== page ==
Successful swing trading is about identifying trends and employing strong risk management. Swing traders wait patiently for prices to move into their forecasted range, anywhere from overnight to a week or two.
This means that every swing trader makes extensive use of the full range of order types, from the essential stop loss to exit a suddenly reversing trade to buy limit orders set on resistance levels to gradually enter trades over time at the most advantageous position.
Therefore, unlike day traders who will usually book their profits when they feel that a good trade has come to an end, which is often as much instinct as analysis, swing traders will set profit-taking orders on a successful trade and then just let the trade run its course.
Profit-taking strategies in swing trading use technical analysis to gauge the likely upcoming highs and lows of a security’s price action in the next few days, and then sets orders that balance the the risk between a safe close on existing profits and the potential for an increasingly improving position.
While this may sound a little complicated at first, it is all actually very straightforward, and you will be surprised at how quickly it becomes an ingrained habit of effective profit-taking.
Let’s briefly examine how to use technical analysis to manage your profit targets when swing trading.
Resistance Channel Upper Bound
Assuming that your successful trade is a buy, you want to use the upper bound of your resistance channel as a guide for your higher profit-taking sell order.
Now if the trend maintains the same general momentum and volatility, the price is unlikely to breach the upper bound of your resistance channel.
Therefore, you can set your higher profit-taking sell order a little bit under the upper bound of the resistance channel and reasonably expect that the price will touch that target at some point in the near future and close out your trade in the best possible position.
Of course, you can do the exact opposite of this with a successful short trade, using the lower bound of the resistance channel instead.
Average True Range
The average true range is one of the most useful complementary indicators in all of technical analysis. It is a simple moving average indicator that uses the highest of any of its three measures, all of which are simple volatility measures.
The end result is a simple volatility indicator that shows the extent of the push and pull between buyers and sellers.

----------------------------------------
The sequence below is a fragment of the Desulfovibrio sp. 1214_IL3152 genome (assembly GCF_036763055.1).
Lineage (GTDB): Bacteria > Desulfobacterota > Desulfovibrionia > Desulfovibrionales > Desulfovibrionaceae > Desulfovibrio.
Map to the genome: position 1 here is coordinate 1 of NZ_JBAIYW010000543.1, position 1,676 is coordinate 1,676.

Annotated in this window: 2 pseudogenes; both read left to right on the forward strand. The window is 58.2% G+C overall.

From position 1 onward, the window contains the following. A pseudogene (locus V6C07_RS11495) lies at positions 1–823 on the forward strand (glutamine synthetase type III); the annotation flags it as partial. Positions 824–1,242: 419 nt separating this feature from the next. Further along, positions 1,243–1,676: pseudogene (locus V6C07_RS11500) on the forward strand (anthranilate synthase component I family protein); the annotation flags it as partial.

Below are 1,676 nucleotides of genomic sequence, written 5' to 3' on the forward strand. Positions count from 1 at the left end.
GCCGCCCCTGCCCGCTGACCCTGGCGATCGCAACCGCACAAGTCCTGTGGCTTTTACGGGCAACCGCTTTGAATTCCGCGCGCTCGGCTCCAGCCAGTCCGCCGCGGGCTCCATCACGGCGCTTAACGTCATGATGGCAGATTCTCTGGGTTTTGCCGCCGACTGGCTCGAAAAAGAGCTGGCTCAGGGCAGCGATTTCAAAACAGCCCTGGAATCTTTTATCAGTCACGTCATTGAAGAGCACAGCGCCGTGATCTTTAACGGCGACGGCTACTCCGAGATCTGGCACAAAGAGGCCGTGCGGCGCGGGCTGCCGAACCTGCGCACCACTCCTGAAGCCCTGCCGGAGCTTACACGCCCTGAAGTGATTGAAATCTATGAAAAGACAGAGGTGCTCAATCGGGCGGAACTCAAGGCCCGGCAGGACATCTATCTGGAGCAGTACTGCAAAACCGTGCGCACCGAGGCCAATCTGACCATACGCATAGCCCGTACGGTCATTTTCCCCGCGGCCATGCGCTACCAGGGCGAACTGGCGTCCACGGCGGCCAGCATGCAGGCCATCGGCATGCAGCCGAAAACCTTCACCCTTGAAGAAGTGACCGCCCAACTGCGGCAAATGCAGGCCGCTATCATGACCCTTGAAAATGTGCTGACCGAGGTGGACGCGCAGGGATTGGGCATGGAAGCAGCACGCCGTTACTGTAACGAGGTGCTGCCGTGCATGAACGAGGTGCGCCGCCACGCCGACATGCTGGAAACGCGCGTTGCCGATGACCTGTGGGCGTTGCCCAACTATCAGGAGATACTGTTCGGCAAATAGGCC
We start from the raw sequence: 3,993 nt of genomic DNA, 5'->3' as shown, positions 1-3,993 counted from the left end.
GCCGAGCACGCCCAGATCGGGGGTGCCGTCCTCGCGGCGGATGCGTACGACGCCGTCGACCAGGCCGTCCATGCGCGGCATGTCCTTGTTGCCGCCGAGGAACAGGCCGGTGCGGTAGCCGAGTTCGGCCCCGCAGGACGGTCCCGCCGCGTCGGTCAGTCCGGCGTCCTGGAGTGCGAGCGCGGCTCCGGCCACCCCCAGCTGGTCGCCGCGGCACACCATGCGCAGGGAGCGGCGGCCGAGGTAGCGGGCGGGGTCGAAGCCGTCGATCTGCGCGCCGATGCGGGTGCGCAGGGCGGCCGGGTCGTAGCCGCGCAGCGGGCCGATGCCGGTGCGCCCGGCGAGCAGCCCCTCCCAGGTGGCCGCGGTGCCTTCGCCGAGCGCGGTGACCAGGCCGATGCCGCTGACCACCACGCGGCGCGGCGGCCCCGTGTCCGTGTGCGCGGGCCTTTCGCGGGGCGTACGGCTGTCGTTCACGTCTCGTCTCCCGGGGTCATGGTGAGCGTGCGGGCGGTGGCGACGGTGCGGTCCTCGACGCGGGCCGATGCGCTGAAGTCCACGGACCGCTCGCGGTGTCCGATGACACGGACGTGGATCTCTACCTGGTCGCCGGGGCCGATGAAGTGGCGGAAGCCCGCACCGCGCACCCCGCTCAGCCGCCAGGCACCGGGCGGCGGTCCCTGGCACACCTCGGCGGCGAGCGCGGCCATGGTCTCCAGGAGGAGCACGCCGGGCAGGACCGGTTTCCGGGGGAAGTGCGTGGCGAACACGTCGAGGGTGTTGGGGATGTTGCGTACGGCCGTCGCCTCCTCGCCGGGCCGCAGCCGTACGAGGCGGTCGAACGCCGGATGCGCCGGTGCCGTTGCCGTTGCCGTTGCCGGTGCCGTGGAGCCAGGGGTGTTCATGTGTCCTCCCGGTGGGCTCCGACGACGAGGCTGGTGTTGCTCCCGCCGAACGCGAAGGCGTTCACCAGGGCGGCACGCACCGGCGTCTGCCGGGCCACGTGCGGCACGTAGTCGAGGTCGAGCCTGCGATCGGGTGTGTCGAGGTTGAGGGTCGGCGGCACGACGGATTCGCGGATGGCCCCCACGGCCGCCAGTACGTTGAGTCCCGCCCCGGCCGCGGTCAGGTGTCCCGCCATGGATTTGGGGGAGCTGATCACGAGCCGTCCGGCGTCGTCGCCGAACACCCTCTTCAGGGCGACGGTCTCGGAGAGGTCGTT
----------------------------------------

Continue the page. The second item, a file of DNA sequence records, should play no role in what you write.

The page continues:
When the average true range spikes, this means that there is a sudden change in the market, and the increased activity is likely to lead to a significant increase or decrease in the price of the security (average true range on its own gives no indication of the direction of the likely upcoming price change).
Swing traders use the average true range to set their lower profit-taking order, usually setting this order one measure of the average true range below the last day’s closing price.
If the price moves that much lower in one day, then this usually signals a change in market sentiment and not just the usual daily volatility for that security.
As you can see in the example above, $MU broke out of a wedge and had a nice continuation move afterwards.
If you were using the ATR for profit targets then at the time of entry at $44 the ATR was just over $2 so you could set your exit $2 away from your entry or from the opening price on the day, whichever fits your risk/reward ratio.
I typically use it from my entry point. You can also us ATR for stops but it works best when it lines up with an important technical level like a big support area.
That is how you would use ATR for taking profits but there are a lot of different ways to utilize it so test it out and see which works best for you!
Augment Your Swing Trading Positions
There are a number of additional and complementary indicators that can help swing traders to set their profit-taking order on successful trades.
The use of the upper bound of the resistance channel and the average true range is a solid starting base for swing traders, but this basic approach can be augmented further with practice and experience.
Swing traders tend to take a very ‘hands-off’ approach to their trading, so it is important that they not become too detached and disinterested in their trades.
Every trading strategy can be improved, and even swing trading strategies need to be reviewed and revised to keep pace with changing market dynamics.
Be sure to use all the tools at your disposal to constantly improve the effectiveness and stability of your swing trading strategies.